Thursday, March 2, 2017

CDC Shows Brain Destruction Caused by Fungus

By Walter F. Roche Jr.

BOSTON Mass. -A physician from the U.S. Centers for Disease Control and Prevention vividly described today the extensive damage to the brains and spinal columns of some of the victims of the 2012 fungal meningitis outbreak.
Testifying here in U.S. District Court, Dr. Sherif Zaki showed four slides for each of 17 victims describing how the fungus climbed the spinal columns of the victims and then attacked the brains invading tissue and blood vessels literally in some cases killing brain cells.
Zaki, head of CDC's infectious disease branch, was a prosecution witness in the second degree murder trial of Barry J. Cadden. Prosecutors have charged that drugs produced by the company Cadden headed were laden with the deadly fungus. The outbreak sickened 778 patients, killing 76 of them.
Zaki and Mary Brandt Ph.D also told the fifteen jurors that as the agency rushed to find out what was killing more patients by the day, they came up with new tests that enabled them to double the percentage of cases being diagnosed with fungal meningitis and to do so much more quickly.
"We really had to know what fungus we had," Brandt said.
She said the effort was further complicated by the fact that some of the victims had been treated with antifungal medications in the weeks before their deaths. The drugs would kill the very DNA they were searching for.
She said a new test, known as Real Time PCR uses fluorescent light and a laser to hunt for the fungus and its DNA. She said once the DNA was found, it was processed and duplicated so the sequence could be determined.
Brandt, head of the mycotic diseases branch, said that they first learned of the outbreak from officials of the Tennessee Health Department which had received the first case report.
Both she and Zaki stressed that one of the first challenges was trying to figure out what they were dealing with because fungal meningitis was not at all common.
"It's a very  rare condition. Not much was known about it,"Brandt said. "That was part of the problem. There was very little expertise."
In addition, she said, at least at first the volume of specimens being sent to the CDC from state health departments was sometimes inadequate.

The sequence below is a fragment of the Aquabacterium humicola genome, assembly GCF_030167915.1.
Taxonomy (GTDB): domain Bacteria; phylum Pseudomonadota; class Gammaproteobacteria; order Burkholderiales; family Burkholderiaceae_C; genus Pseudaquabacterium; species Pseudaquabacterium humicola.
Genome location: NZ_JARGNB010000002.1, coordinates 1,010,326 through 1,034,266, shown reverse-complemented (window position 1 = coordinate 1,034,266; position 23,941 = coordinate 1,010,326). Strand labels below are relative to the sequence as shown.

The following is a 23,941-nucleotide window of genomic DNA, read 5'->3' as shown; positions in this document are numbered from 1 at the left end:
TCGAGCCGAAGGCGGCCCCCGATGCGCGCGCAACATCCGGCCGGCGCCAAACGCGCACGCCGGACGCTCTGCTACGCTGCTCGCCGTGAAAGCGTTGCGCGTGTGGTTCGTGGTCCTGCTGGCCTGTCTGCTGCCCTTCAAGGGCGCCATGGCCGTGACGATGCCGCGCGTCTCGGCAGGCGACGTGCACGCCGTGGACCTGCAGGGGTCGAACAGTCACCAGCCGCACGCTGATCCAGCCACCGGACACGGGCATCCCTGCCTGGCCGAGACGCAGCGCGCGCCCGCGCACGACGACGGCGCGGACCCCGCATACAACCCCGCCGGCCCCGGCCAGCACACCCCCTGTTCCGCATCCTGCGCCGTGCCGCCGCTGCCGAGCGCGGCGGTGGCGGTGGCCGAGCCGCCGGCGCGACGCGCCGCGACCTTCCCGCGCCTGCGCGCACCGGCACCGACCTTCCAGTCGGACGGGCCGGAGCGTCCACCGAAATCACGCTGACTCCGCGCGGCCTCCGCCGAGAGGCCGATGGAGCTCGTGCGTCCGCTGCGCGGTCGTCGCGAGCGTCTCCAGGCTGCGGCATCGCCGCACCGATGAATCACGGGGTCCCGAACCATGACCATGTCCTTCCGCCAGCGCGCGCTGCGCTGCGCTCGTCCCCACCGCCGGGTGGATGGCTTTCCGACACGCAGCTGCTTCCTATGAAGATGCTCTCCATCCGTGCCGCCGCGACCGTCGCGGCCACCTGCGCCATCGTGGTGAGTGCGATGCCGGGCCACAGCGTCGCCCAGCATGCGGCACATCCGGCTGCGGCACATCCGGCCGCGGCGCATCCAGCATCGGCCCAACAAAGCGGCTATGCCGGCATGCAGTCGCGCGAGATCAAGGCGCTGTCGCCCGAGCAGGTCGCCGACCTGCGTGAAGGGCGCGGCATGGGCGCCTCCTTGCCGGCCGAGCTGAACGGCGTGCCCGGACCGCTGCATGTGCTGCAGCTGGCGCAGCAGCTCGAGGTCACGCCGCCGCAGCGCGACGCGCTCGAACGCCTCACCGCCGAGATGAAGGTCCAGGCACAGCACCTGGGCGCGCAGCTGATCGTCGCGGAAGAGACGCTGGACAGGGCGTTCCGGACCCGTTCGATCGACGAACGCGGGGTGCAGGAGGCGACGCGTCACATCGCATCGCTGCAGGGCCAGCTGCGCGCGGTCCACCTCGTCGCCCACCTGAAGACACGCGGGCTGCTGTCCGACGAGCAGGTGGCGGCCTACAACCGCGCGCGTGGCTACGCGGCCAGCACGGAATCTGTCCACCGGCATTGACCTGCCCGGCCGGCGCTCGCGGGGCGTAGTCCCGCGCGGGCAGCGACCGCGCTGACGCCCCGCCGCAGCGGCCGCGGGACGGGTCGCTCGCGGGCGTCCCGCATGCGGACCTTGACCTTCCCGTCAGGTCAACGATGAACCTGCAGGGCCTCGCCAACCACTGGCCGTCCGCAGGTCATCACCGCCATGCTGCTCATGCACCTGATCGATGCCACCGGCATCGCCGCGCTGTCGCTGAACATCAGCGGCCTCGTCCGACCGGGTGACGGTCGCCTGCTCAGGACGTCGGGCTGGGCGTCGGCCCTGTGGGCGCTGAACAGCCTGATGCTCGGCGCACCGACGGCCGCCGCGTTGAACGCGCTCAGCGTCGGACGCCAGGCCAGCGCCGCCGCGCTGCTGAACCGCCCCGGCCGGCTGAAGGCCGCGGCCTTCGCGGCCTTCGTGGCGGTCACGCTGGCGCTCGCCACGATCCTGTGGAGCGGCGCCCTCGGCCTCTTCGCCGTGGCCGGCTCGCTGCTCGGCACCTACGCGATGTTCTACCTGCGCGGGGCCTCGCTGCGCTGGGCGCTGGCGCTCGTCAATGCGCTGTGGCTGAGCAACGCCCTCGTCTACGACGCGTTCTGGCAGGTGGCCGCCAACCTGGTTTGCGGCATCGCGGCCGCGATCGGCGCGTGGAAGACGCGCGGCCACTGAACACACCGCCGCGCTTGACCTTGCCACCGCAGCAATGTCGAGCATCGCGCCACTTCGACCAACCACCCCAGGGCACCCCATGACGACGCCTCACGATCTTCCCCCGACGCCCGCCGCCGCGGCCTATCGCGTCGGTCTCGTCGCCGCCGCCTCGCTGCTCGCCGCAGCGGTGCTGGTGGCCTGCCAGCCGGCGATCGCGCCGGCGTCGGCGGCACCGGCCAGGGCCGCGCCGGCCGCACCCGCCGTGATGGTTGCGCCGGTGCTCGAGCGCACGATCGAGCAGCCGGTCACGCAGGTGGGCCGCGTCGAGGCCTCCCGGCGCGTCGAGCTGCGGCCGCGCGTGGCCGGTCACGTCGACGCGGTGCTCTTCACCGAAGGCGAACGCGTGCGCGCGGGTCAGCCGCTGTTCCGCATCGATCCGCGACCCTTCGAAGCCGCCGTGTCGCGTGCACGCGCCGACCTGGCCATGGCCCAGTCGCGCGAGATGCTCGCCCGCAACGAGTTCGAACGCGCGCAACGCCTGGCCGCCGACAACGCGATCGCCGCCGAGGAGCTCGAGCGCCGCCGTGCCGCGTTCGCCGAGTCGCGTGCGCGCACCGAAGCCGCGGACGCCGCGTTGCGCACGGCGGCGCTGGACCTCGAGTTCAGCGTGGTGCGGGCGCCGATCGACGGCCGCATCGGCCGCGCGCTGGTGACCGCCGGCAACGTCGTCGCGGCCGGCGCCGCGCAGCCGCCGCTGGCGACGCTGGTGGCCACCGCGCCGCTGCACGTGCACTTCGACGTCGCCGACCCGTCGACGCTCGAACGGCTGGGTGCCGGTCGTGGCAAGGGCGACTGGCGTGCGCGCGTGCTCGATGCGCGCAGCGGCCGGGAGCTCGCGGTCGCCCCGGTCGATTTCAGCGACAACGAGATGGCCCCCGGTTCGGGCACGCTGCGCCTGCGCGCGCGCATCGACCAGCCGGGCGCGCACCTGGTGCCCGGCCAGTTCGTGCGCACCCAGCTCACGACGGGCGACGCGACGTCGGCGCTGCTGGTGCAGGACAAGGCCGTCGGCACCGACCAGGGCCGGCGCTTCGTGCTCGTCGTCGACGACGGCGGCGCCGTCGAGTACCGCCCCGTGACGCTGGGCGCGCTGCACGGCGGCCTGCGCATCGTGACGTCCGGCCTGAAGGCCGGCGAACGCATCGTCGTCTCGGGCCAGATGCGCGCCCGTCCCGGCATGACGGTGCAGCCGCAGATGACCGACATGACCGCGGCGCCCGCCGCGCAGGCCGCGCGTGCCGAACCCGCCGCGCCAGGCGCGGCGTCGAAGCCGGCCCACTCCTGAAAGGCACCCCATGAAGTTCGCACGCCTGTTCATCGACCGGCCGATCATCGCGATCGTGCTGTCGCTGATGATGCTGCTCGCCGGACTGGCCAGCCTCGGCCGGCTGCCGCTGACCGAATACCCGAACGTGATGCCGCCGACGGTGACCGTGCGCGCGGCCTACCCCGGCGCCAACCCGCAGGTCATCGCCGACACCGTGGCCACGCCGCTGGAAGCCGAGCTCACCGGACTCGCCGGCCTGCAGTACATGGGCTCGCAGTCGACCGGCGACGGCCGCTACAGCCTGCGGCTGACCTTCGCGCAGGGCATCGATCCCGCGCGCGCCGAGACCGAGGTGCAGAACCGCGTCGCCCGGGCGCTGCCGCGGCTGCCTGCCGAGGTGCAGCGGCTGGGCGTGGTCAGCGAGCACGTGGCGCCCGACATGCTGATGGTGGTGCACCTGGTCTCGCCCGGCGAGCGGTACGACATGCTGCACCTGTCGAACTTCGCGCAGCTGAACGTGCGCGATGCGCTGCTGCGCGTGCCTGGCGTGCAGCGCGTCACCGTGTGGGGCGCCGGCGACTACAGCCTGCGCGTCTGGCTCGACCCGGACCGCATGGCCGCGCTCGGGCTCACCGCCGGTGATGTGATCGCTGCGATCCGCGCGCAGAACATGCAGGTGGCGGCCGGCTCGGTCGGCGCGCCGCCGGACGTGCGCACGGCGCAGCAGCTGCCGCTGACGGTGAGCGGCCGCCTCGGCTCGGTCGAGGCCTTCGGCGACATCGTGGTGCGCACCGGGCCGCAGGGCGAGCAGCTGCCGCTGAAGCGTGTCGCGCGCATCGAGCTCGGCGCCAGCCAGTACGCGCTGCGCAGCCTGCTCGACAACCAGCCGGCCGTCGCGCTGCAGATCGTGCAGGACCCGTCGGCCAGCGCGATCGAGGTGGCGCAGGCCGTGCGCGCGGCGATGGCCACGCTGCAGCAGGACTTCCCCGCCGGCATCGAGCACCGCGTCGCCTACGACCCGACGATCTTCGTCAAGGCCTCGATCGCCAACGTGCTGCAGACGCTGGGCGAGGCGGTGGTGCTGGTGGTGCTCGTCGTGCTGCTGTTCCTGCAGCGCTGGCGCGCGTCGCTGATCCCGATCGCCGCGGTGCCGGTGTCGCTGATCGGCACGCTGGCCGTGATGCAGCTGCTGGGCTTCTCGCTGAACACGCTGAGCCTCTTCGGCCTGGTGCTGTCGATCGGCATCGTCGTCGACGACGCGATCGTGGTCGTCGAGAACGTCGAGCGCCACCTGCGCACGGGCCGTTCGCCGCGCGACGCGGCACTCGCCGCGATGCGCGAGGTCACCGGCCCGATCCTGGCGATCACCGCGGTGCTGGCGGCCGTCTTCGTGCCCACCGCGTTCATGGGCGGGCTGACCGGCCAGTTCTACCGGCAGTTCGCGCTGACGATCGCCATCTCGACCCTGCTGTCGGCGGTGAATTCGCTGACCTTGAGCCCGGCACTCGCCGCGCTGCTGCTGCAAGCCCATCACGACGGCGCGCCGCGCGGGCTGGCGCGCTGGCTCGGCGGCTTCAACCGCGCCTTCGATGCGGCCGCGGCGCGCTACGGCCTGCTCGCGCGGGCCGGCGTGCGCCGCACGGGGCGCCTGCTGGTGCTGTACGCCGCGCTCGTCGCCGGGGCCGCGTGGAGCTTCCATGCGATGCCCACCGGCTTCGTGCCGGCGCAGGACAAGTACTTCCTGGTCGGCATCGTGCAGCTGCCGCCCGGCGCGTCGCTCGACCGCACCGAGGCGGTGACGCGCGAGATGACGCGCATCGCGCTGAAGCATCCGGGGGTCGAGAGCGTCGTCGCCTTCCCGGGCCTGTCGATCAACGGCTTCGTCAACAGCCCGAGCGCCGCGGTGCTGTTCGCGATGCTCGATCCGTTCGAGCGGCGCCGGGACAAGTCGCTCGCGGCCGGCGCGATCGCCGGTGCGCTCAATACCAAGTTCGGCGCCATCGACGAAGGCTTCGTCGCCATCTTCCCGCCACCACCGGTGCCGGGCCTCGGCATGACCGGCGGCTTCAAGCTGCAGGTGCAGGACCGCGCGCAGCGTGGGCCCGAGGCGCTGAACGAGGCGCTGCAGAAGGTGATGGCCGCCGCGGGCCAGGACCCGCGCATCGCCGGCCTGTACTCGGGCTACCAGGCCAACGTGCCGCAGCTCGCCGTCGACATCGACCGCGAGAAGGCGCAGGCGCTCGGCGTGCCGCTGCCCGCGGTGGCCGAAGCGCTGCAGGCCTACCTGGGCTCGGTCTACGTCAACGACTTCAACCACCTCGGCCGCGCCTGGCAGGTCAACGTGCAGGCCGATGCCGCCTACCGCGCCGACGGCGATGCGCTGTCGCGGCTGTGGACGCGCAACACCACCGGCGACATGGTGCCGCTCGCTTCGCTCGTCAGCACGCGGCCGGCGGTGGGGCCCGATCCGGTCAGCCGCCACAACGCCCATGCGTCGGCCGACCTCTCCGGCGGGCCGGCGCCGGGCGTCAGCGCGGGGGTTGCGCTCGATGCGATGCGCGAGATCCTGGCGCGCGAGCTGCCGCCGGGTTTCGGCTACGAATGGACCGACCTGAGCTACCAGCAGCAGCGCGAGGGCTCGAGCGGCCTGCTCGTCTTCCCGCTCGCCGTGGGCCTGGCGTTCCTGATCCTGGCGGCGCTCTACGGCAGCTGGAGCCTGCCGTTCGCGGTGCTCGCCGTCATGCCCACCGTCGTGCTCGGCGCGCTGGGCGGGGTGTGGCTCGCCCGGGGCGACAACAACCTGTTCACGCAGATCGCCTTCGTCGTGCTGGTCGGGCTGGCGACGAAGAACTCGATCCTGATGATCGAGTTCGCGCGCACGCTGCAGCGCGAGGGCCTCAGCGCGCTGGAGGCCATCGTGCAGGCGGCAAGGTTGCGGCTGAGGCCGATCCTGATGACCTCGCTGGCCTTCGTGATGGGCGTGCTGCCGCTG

In his presentation Zaki described how the fungus flows to the base of the brain and "moves around and gets into the vessels. You get inflammation, a stroke, thrombi.
Under questioning by Assistant U.S. Attorney George Varghese, Zaki said the first case reported in Tennessee had a fungus called aspergillus fumigatus, but all the other cases he described had a fungus called exserohilum rostratum.
The slides and case files Zaki presented included victims from Michigan, Tennessee, Indiana, Maryland, Florida and Virginia.
He said one of the CDC's first task was to set a case definition.
"You have to make sure you're covering everything," he said.
In the case of Lyn Laperrier, a Michigan victim, Zaki described how the fungus hung on to the wall of a blood vessel, works its way inside and then attacks.
"You can actually see the fungus.
In the case of another Michigan victim, Gayle Gipson, Zaki said it was "a little different with inflammation at the base of the spine.
In the case of Mary Plattl, also from Michigan he described "intense inflammation around the spinal chord and necrosis of the brain.
He said the analysis of the case of Sally Roe showed the fungus obliterated blood vessels.
Diana Reed, a Tennessee victim, had evidence of meningitis in the spine and the base of the brain, while Thomas Rybinski had ballooning of the arteries. It was Rybinski who had the different fungus, aspergillus fumigatus.
Carol Wetton, also a Tennessee victim, had undergone lengthy treatment with antifungal medication but the fungus remained, killing her, Zaki said. Godwin Mitchell, a Florida victim, also had undergone four months of anti-fungal treatment yet the fungus attacked his blood vessels causing inflammation.
Brandt said analysis showed other NECC drugs were found to be contaminated including triamcinolone, cardioplegia and betamethasone.
Under cross examination, Brandt said she was not aware of any patients being sickened by those additional drugs

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